Group dedicated to the support and promotion of the plastics industry and American pride.

Click Image to Enlarge

During June’s amerimold 2013 show and conference, a yearly event hosted by Plastics Technology’s parent, Gardner Business Media, and our sister publication, MoldMaking Technology magazine, I sat in on a presentation delivered by Robert Schiavone, global marketing director for R&D/Leverage.

This company, based in Lee’s Summit, Mo., describes itself as a “full-service plastic product solutions company…bringing together consumer research, industrial design, and prototyping to manufacturing and validation” with services that include injection and injection-blow mold manufacturing.

In his presentation, Mr. Schiavone outlined a well-timed, critical endeavor whose goal is to promote the real-world value plastics have in our everyday lives, value that folks outside our realm either don’t know or don’t believe in. I am also bringing it to your attention because it needs your help to be effective.

At amerimold Mr. Schiavone spoke about the launch of the “Support Plastics USA” group, which he explained is “dedicated to the support and promotion of the plastics industry and our American pride.”  

Schiavone stated, “We are here for moldmakers, processors, and designers. Our goal is to build a coalition that is specific to our industry and create one voice. We want to create business partnerships and work together. We want to highlight manufacturing facilities as well as show our young adults that a career in manufacturing and plastics is alive and well.”

The SupportPlastics USA group is the latest industry initiative that endeavors to unify the diverse plastics market. Through its various activities and programs for industry suppliers, moldmakers, processors and brand owners, the Society of the Plastics Industry (SPI) has the same objective.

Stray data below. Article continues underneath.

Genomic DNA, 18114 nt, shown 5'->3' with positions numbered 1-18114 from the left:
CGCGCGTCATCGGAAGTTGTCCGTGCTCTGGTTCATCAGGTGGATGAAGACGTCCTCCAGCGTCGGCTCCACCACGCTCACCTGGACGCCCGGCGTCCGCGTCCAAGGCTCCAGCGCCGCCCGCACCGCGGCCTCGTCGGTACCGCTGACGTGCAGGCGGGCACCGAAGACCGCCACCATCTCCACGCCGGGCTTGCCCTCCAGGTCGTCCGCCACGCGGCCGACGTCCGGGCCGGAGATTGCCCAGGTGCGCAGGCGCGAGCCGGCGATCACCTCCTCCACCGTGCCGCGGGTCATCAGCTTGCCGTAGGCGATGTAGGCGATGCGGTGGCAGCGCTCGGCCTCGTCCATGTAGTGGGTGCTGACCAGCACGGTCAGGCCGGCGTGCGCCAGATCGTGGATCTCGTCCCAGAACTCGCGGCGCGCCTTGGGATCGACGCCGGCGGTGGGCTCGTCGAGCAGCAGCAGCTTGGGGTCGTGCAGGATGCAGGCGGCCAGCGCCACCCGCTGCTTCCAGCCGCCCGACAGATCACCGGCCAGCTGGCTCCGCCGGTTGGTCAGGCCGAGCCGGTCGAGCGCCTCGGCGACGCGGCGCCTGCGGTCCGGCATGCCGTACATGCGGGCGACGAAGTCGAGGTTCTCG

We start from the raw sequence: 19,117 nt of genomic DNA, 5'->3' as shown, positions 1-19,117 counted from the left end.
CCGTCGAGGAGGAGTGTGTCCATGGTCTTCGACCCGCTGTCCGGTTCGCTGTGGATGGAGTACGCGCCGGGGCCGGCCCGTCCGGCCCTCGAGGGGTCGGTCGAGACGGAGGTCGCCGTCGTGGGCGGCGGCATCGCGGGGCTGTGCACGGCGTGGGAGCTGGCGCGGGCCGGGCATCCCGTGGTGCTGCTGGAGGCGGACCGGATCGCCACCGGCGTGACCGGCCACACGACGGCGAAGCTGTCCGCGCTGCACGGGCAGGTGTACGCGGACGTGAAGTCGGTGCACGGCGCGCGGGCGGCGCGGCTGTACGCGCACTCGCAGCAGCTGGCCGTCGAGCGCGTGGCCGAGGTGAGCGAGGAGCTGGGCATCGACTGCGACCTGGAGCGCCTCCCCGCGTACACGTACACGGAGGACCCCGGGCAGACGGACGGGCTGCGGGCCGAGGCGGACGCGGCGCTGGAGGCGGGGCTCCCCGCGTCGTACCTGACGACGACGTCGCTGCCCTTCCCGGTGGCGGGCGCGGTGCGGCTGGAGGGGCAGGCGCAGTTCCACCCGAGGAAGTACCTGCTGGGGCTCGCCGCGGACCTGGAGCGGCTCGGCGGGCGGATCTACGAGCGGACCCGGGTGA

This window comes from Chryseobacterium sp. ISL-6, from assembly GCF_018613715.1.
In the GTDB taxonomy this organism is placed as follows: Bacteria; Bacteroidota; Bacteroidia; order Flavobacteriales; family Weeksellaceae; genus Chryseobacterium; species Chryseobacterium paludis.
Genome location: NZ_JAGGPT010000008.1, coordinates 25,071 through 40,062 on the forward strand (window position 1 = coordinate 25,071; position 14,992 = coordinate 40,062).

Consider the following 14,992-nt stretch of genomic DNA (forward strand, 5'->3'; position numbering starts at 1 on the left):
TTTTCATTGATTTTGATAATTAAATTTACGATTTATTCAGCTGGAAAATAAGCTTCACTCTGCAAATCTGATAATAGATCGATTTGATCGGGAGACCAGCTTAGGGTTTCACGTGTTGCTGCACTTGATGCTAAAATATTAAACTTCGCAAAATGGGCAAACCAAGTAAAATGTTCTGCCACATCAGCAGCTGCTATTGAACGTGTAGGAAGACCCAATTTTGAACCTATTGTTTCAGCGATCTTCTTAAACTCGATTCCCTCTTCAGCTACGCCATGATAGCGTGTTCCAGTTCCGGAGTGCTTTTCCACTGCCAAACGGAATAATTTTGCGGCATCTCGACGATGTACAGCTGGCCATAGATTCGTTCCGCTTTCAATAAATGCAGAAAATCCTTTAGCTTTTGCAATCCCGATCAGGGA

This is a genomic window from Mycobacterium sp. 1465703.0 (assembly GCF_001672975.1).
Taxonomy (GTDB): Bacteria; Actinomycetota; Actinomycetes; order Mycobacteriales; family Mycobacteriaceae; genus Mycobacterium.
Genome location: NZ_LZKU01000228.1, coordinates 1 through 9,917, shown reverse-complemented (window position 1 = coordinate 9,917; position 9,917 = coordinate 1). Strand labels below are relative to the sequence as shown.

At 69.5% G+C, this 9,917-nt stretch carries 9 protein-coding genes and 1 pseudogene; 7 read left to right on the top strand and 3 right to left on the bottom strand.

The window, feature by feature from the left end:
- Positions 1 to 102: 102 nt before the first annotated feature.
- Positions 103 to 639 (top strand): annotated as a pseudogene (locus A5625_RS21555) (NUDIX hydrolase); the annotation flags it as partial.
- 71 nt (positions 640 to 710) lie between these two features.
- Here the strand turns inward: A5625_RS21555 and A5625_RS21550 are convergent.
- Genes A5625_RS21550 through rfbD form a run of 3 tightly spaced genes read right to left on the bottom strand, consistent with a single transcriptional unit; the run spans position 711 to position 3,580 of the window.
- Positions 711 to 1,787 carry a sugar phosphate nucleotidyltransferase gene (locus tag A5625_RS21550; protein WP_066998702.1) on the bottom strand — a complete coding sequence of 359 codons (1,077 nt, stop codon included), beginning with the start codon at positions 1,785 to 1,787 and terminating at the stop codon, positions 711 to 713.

In any event, Schiavone outlined his group’s four-pronged approach to achieving all this:  

1. Build a database of member companies to participate.

2. Share success stories that include (when possible) plastic-made products that have been designed, engineered, and manufactured in America. This includes mold makers, molders, design houses, brand owners, and all other American companies who are part of the success story.

3. Share information among tool makers, molders, engineers, and designers on how we can get local high schools more involved in looking at our industry as a career.

4. Network, network, network.

This is where you come in. R&D/Leverage created supportplasticsusa.com to help with this effort. I encourage you to go there, click on all the links, and sign up. I just did, and it took seconds.

Let me share a few more of Schiavone’s observations and recommendations that I found particularly noteworthy:

•“We need to improve the image of manufacturing. We need a marketing push to change attitudes and perception. The shift of manufacturing to low-cost countries looked so obvious a few years back that businesses overlooked the fact that if you get someone else to do the dirty manufacturing work you slowly but surely lose the knowledge and skills that enable you to do the bits you thought you’d be able to keep.”

•“We must bring back vocational education. We have over-emphasized four-year college degrees. Some 72% of high-school students go to a four-year college, only half graduate. College is important. Just don’t let it be the only avenue to education.”

•“Overseas training in manufacturing is booming. And in the U.S. we can’t get companies here to pay for one day of training.”

•“Reach out to your local high school, tell them what you do at your company, offer an open house. Do the same with your colleges.”

•“We don’t sell commodity items. What you do is high-quality, customized work.”

•“Start by emails, blogs, editorials, joining groups like ours, and voicing opinions.”

•“And don’t be afraid to say, Made In America!”

This is a critical time in our industry. According to a survey conducted by the National Tooling and Machining Association, 91% of surveyed manufacturing businesses are experiencing “severe” or “moderate” problems recruiting qualified employees; 69% of surveyed manufacturers currently have job openings; and 81% of these manufacturers have between one and five job openings.